Fortunately, much like in High Lake, the talent at least tried to maintain a sense of character and scares.  The interaction between guest and monster was often entertaining, sometimes seeing several scare actors gang up on us.  These folks provided a spark to an otherwise listless maze.

 I did kind of love the sad gingerbread man plastered onto the maze wall behind the scare actor.

I did kind of love the sad gingerbread man plastered onto the maze wall behind the scare actor.

Witch Way

Besides green laser things, the other "new hotness" of this haunt season seemed to be blackout flashlight mazes.  Knott's executed this pretty exquisitely with Trick or Treat: Lights Out.  Magic Mountain's Fright Fest had a different take with their Dead End maze.  And Field of Screams offered their version with Witch Way, a maze with legitimate dead ends and a lot of dark spaces--but zero monsters and really no actual theming.

The point was apparently to unnerve guests through loss of sight, but the maze was literally it.  There is only one photo--from the outside--because any photo taken inside would be pitch black, and any photo taken with flash inside would have shown blank walls.  The flashlights provided also seemed to have some technical issues, with no apparent rhyme or reason to when they illuminated or went dark. 

 Outside of the Witch Way maze.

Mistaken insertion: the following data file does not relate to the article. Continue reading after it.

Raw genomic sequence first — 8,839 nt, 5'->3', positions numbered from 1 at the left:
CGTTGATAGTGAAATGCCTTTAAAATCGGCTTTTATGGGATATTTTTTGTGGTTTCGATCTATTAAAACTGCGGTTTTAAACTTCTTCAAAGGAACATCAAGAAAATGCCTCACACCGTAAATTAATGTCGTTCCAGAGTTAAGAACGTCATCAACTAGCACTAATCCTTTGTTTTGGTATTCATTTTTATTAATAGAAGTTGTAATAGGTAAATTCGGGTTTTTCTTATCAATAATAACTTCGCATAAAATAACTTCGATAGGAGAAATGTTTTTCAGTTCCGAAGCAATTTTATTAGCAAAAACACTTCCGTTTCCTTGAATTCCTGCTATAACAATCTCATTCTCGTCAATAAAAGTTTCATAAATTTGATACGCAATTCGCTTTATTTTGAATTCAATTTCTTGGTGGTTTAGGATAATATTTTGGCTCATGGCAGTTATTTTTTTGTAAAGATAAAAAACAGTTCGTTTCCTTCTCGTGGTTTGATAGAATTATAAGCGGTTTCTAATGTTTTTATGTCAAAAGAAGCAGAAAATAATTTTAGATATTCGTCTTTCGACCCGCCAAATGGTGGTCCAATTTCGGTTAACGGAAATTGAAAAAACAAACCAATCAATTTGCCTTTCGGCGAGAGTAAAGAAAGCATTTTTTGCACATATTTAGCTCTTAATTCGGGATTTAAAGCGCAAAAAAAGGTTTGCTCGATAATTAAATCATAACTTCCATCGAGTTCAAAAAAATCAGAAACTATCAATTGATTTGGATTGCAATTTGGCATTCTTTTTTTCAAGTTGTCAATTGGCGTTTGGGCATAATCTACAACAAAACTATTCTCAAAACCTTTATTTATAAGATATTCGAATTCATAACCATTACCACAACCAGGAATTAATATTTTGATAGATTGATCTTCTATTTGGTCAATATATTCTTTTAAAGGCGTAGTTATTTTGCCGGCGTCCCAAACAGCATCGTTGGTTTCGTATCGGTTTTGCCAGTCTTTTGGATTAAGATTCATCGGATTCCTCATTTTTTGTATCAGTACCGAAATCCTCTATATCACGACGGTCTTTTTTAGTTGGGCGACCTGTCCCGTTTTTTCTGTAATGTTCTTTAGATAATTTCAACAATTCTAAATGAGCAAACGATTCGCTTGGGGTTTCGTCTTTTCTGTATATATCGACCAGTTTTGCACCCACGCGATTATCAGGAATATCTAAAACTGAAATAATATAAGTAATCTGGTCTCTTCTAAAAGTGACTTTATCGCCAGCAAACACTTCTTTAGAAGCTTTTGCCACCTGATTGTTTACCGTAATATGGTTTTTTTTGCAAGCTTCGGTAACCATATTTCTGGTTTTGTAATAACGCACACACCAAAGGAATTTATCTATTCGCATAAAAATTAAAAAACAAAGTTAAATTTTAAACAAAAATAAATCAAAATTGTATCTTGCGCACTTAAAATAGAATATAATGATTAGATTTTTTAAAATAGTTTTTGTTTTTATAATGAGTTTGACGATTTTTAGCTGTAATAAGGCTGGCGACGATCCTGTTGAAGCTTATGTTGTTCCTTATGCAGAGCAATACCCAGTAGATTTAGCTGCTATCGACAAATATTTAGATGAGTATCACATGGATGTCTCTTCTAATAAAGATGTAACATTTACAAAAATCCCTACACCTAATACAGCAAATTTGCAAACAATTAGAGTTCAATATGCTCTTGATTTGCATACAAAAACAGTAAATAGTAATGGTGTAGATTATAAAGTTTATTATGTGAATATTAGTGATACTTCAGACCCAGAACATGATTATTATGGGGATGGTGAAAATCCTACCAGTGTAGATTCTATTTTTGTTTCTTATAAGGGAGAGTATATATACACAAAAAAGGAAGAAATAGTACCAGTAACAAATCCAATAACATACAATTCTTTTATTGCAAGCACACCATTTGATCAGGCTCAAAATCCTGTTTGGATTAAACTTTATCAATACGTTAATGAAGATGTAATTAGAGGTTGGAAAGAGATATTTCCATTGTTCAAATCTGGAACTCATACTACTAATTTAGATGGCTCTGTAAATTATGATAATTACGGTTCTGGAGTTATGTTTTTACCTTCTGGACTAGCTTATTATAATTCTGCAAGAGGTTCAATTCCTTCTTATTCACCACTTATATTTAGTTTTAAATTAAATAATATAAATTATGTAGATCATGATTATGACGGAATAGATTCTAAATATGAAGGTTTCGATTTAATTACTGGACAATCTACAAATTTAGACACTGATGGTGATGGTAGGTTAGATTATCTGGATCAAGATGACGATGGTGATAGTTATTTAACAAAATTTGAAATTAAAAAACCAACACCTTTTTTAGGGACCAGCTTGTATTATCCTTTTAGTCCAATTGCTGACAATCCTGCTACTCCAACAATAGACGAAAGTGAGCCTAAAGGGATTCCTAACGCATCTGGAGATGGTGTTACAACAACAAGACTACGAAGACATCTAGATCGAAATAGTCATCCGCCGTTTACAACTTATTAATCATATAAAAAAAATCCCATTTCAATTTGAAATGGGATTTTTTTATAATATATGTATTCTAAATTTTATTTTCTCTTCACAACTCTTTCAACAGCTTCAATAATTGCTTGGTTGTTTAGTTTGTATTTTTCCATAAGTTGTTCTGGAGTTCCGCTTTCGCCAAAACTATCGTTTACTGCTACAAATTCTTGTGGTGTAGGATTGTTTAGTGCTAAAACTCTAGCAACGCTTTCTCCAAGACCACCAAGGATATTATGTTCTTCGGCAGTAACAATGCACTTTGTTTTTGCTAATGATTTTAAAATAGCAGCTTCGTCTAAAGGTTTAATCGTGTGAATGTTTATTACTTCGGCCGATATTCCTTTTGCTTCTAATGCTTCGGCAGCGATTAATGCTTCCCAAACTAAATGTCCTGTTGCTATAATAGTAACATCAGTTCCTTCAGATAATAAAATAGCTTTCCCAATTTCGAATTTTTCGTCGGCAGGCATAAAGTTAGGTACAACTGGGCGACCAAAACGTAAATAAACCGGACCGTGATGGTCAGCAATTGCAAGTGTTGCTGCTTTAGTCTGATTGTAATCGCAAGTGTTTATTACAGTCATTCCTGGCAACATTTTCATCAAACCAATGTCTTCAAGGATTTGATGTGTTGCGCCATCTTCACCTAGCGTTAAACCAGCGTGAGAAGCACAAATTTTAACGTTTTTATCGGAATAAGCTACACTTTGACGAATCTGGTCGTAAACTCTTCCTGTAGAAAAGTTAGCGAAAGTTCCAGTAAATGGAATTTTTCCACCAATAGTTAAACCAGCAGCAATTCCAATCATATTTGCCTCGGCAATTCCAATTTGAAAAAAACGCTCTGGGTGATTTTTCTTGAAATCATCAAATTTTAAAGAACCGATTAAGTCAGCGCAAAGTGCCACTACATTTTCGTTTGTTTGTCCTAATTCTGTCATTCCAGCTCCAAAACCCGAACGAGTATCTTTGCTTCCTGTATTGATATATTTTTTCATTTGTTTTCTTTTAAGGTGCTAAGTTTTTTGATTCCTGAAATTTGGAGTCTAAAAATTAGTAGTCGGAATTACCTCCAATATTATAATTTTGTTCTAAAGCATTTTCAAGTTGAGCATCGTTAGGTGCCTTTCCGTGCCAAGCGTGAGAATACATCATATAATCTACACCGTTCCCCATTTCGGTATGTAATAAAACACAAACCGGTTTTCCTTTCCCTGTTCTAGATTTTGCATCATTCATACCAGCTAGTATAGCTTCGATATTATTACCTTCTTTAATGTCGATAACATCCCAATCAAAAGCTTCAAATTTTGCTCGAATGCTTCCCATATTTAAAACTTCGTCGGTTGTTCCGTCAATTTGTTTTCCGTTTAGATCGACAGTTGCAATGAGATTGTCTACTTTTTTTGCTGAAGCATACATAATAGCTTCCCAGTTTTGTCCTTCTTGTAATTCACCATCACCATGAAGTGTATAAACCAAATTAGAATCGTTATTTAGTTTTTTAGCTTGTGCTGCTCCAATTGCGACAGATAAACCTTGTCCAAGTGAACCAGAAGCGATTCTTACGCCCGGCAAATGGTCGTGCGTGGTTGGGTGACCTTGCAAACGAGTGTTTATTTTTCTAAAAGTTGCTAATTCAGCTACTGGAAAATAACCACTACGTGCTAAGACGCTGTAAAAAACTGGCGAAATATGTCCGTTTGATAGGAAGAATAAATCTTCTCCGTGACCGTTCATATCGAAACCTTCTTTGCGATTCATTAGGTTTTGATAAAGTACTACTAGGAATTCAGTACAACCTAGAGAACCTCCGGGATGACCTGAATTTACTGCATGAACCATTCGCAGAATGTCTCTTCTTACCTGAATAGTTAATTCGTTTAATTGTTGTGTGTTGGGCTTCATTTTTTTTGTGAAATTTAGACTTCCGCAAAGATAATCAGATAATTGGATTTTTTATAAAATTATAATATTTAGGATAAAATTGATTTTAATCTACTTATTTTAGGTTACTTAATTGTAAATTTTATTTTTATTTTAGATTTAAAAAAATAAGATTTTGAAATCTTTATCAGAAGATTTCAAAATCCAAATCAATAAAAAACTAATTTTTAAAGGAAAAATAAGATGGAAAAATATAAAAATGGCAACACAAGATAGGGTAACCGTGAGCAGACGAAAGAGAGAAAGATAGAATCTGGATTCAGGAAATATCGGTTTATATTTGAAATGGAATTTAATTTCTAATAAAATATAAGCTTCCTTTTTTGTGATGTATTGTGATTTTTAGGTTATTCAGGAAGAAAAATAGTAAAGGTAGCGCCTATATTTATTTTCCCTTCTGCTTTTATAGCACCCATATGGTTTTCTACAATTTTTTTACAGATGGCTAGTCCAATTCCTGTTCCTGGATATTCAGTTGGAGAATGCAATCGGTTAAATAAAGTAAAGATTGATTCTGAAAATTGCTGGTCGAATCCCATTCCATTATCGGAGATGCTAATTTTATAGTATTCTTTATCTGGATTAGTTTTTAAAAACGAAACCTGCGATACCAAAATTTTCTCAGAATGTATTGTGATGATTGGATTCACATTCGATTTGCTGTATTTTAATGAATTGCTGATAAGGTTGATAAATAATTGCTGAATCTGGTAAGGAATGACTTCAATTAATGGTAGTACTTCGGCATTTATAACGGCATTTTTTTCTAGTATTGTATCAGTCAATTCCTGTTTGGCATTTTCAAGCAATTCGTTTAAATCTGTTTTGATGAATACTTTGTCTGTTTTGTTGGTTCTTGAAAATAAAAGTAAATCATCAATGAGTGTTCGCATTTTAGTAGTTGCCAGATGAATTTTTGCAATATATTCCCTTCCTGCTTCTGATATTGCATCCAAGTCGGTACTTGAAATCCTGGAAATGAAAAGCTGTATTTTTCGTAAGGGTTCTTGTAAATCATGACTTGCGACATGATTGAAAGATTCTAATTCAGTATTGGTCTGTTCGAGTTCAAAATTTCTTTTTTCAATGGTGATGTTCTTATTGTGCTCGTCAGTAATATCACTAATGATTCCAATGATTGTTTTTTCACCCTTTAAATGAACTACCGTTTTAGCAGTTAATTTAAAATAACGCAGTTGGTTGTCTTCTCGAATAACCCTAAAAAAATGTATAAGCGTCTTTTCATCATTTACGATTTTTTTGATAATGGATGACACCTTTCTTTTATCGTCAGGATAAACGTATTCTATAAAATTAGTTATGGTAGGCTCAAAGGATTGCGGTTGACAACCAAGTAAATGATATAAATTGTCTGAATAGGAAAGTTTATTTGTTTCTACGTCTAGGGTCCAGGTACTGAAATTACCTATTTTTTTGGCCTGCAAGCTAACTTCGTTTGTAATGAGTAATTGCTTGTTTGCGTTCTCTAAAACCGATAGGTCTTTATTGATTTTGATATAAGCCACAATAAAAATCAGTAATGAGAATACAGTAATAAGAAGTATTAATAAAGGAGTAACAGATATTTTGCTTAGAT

Outside of the Witch Way maze.

The Damned

Fortunately, our night did end on a more positive note with the best maze of the event: The Damned.  It's a pirate maze with some strong Pirates of the Caribbean influences--though no one at the maze would admit this, of course. 

Here too, the talent was exceptionally solid.  The gentleman in line control, exuding a bit of a Captain Jack Sparrow aura, was entertaining with his pre-planned corny terrible jokes and his moments of improv.  The scare actors inside also hit their marks relatively well, conveying the concept of a doomed ship, although I would have liked to have seen a few more in the maze itself.

Compared to the other three mazes, The Damned had a practically Disney quality to it.  There were several scenes with actual density and layers in theming, and even though the maze was uncovered and outdoors, it felt the most atmospheric.  Of the four mazes, The Damned offered the most to be proud of.

 A pirate inspects a dead fish inside The Damned.

A pirate inspects a dead fish inside The Damned.

I wasn't quite sure what to expect when visiting Field of Screams, although I knew that there wouldn't be anything remotely close to approaching the quality of the "Big Four" haunts around Southern California.  The talent certainly was very commendable, although the youth of pretty much everyone felt a little awkward.  In most cases, I felt like I was interacting with kids literally twice my age.  But kudos to them for their characters and enthusiasm and energy.  Still, I felt a little underwhelmed after our visit, primarily from the lack of theming and atmosphere and actual storytelling from the mazes.  There was nothing that seemed impressive or thoughtful.  Instead, Field of Screams came off a bit like a haunted carnival just offering a Halloween attraction because that's the thing to do, not because of in-depth passion for the season.  It's impressive that the venue puts out new mazes each year, but I would have liked to have seen a little more heart placed into the actual designs.

Field of Screams traditionally runs most of the month of October.  I would expect that trend to be the same next year, but hopefully, they can improve the visual quality of the mazes to match the input from the talent.

 

Architect. Photographer. Disney nerd. Haunt enthusiast. Travel bugged. Concert fiend. Asian.